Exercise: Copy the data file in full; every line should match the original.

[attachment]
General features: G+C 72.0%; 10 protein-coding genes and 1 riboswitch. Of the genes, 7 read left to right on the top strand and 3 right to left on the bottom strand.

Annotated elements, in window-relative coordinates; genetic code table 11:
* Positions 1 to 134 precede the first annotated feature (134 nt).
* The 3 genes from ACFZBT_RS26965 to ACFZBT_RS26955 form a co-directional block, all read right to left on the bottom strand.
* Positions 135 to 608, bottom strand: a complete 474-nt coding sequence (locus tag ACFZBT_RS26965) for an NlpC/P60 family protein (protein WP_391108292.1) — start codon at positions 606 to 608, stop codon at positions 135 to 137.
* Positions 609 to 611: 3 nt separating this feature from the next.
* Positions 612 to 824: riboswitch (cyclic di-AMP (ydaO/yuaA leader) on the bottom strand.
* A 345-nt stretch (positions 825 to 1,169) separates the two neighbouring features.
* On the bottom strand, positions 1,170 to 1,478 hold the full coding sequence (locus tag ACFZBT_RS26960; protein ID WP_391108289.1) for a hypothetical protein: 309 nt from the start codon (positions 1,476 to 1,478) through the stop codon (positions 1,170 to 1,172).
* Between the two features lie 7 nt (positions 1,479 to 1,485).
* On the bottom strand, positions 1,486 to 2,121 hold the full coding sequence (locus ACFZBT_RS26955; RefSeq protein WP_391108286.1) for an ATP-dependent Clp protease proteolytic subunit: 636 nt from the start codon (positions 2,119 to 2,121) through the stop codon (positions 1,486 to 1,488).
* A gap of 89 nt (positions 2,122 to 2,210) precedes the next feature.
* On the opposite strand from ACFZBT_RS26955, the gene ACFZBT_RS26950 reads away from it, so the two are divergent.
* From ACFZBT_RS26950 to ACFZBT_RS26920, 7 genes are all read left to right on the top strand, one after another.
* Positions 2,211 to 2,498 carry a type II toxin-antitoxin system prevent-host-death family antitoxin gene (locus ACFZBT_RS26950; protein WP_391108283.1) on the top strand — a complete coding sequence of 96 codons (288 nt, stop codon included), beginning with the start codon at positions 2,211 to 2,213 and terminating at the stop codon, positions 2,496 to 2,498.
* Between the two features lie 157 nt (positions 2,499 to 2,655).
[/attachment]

General features: G+C 72.0%; 10 protein-coding genes and 1 riboswitch. Of the genes, 7 read left to right on the top strand and 3 right to left on the bottom strand.

Annotated elements, in window-relative coordinates; genetic code table 11:
* Positions 1 to 134 precede the first annotated feature (134 nt).
* The 3 genes from ACFZBT_RS26965 to ACFZBT_RS26955 form a co-directional block, all read right to left on the bottom strand.
* Positions 135 to 608, bottom strand: a complete 474-nt coding sequence (locus tag ACFZBT_RS26965) for an NlpC/P60 family protein (protein WP_391108292.1) — start codon at positions 606 to 608, stop codon at positions 135 to 137.
* Positions 609 to 611: 3 nt separating this feature from the next.
* Positions 612 to 824: riboswitch (cyclic di-AMP (ydaO/yuaA leader) on the bottom strand.
* A 345-nt stretch (positions 825 to 1,169) separates the two neighbouring features.
* On the bottom strand, positions 1,170 to 1,478 hold the full coding sequence (locus tag ACFZBT_RS26960; protein ID WP_391108289.1) for a hypothetical protein: 309 nt from the start codon (positions 1,476 to 1,478) through the stop codon (positions 1,170 to 1,172).
* Between the two features lie 7 nt (positions 1,479 to 1,485).
* On the bottom strand, positions 1,486 to 2,121 hold the full coding sequence (locus ACFZBT_RS26955; RefSeq protein WP_391108286.1) for an ATP-dependent Clp protease proteolytic subunit: 636 nt from the start codon (positions 2,119 to 2,121) through the stop codon (positions 1,486 to 1,488).
* A gap of 89 nt (positions 2,122 to 2,210) precedes the next feature.
* On the opposite strand from ACFZBT_RS26955, the gene ACFZBT_RS26950 reads away from it, so the two are divergent.
* From ACFZBT_RS26950 to ACFZBT_RS26920, 7 genes are all read left to right on the top strand, one after another.
* Positions 2,211 to 2,498 carry a type II toxin-antitoxin system prevent-host-death family antitoxin gene (locus ACFZBT_RS26950; protein WP_391108283.1) on the top strand — a complete coding sequence of 96 codons (288 nt, stop codon included), beginning with the start codon at positions 2,211 to 2,213 and terminating at the stop codon, positions 2,496 to 2,498.
* Between the two features lie 157 nt (positions 2,499 to 2,655).